Women in Agile Co-Founder Deema Dajani Is on a Mission to Build a Global Community

Inspired at a tech conference, this longtime agile advocate couldn't shake the idea of starting grassroots local communities for women and allies. Now, it's going global.

With almost a dozen chapters worldwide, it's hard to believe that Women in Agile, the brainchild of Deema Dajani and her tight-knit executive team, including Natalie Warnert, Eric Willeke and Joanna Vahlsing, officially launched only two months ago. Inspired by a topic track at an agile conference earlier in her career, Dajani, an advisor in transformation consulting at CA Technologies, set out to create a community that would keep the conversation going—but that would also empower women to become connect and find their voices.

I'm excited about seeing friendships form and seeing more women find their voices to speak up in circles that, quite frankly, have been predominantly male-oriented. 

— Deema Dajani, Co-Founder, Women in Agile

The idea struck a chord, and has grown organically—and rapidly!—15 groups in the first few months. The organization is rising at a time when there's a growing appetite for communities and networks that promote women in tech, and the level of enthusiasm continues to inspire Dajani. "We've all been surprised by how much interest and support we've gotten," she says. "There's a lot of momentum right now."

We spoke with Dajani about the response to Women in Agile, and her plans for the organization that's now flush with donations.


MSF Hub: How did you get into tech?

Deema Dajani: After college, I joined Accenture to be a consultant in systems integration. When it was time to move on, my next step was to join a fast-growing startup called WildCard Systems, which specialized in prepaid payments. Eventually, we sold the company, but I never looked back. I've been in the worlds of tech and agile since the early 2000s.

MSF Hub: How did you get Women in Agile off the ground?

Dajani: I attended an agile conference that had an event on women in agile. There was so much energy around that event that at the end of one of the sessions, I raised my hand and asked: What if we get together and form a community to keep this conversation going year round? I ended up launching a local Women in Agile when I moved to San Antonio, and from there, something magical happened. Several women who wanted to stay connected and start their own local chapters approached me.

MSF Hub: So, the growth has been organic?

Dajani: Yes. Before I knew it, Women in Agile Bay Area had launched, followed by groups in New York City, Atlanta, and Boulder, Colo. There was zero marketing. We did zero promotions. This is all thanks to women hearing about each other and wanting to do something locally.

As an official incorporated organization, we have the opportunity to provide support to the various local groups that are launching. We could even start to venture into giving back to the community. We are considering different ways to give back to the communities, including the idea of a scholarship.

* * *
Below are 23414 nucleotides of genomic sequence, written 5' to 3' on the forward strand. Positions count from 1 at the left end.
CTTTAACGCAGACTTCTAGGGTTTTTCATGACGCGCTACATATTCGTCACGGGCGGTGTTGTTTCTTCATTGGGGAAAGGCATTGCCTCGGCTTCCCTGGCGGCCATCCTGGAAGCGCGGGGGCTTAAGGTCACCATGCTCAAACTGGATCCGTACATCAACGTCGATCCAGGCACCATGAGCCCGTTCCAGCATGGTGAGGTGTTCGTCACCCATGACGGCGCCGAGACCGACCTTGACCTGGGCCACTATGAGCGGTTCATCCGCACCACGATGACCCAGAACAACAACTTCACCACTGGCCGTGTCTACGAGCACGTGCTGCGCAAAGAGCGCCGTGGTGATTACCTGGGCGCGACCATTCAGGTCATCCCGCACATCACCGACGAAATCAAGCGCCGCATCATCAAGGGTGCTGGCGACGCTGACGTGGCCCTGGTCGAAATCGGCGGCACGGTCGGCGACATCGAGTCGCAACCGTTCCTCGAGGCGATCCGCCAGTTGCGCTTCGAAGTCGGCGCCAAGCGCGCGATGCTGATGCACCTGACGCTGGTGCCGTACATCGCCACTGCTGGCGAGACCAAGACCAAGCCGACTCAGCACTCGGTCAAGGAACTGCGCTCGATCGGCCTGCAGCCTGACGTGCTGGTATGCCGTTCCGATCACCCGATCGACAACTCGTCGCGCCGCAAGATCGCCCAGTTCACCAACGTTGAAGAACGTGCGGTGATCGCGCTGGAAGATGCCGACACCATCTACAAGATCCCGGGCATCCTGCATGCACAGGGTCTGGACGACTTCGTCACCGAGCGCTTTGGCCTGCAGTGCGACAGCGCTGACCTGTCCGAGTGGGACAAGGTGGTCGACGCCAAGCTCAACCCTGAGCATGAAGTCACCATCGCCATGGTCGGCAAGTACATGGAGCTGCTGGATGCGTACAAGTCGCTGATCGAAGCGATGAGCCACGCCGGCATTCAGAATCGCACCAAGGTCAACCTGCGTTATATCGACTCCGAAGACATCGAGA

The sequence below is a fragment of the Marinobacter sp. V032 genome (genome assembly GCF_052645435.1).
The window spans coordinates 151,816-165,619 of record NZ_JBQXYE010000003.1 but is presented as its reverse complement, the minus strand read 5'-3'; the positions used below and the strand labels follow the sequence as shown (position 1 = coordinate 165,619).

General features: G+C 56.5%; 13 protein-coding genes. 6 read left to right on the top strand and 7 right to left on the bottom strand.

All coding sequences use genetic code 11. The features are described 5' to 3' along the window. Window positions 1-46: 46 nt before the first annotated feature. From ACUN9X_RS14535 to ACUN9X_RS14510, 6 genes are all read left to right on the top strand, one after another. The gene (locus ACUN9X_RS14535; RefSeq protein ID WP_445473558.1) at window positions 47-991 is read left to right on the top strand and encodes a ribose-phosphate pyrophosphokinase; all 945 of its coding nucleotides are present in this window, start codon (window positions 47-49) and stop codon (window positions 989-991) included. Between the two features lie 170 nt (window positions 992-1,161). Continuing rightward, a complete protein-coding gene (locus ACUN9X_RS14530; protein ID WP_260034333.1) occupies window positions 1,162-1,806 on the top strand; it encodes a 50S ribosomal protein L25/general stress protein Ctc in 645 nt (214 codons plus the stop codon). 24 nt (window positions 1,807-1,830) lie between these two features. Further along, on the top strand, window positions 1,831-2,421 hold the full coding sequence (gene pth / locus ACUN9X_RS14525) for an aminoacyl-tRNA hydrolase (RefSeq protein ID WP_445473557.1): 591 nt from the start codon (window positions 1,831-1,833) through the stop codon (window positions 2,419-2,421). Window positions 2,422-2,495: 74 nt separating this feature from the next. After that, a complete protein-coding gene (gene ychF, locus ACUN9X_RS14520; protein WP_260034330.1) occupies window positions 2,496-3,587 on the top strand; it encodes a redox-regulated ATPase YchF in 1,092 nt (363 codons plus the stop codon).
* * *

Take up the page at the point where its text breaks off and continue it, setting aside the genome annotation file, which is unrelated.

MSF Hub: What are your top goals now that you're incorporated?

Dajani: It has only been a few weeks, but we've formed three programs. One is called “Launching New Voices." Through the program, we support women in the community who are interested in public speaking but lack experience. We match them up with seasoned speakers on the conference circuit to mentor them through the process. There are a lot of incredibly talented women in the agile community. They just don't have the confidence and need a little bit of nurturing to get out there and speak.

Another program is “Local Communities." This one is my baby, and, through it, we're helping to launch offshoot Women in Agile groups. We provide these groups with knowledge, assets and subject-matter expertise so that they can be as active as possible in their local communities.

The third program is “Conference Allyship." The tech and agile communities have a lot of conferences, and our mission is to work with conference directors to evolve their thinking. We work to get them on board with our diversity and inclusiveness values, ensuring, for example, that there's a balance of male to female speakers.

MSF Hub: What are some of the challenges you anticipate as you pursue these initiatives?

Dajani: Our challenge will be getting across the message that we're an inclusive community. Yes, we are Women in Agile, but we're not in any way excluding anyone. Women and allies are all welcome. The other challenge is what we're going to do with our donations. We weren't expecting to receive such an outpouring of support, so now we have to come up with solid ways to dispense the funds.

MSF Hub: What excites you about the near-term future?

Dajani: I'm excited about seeing friendships form and seeing more women find their voices to speak up in circles that, quite frankly, have been predominantly male-oriented. We have a way to go, but this is just another avenue for bringing more voices out to life.

Maria Minsker
By Maria Minsker | September 06, 2018

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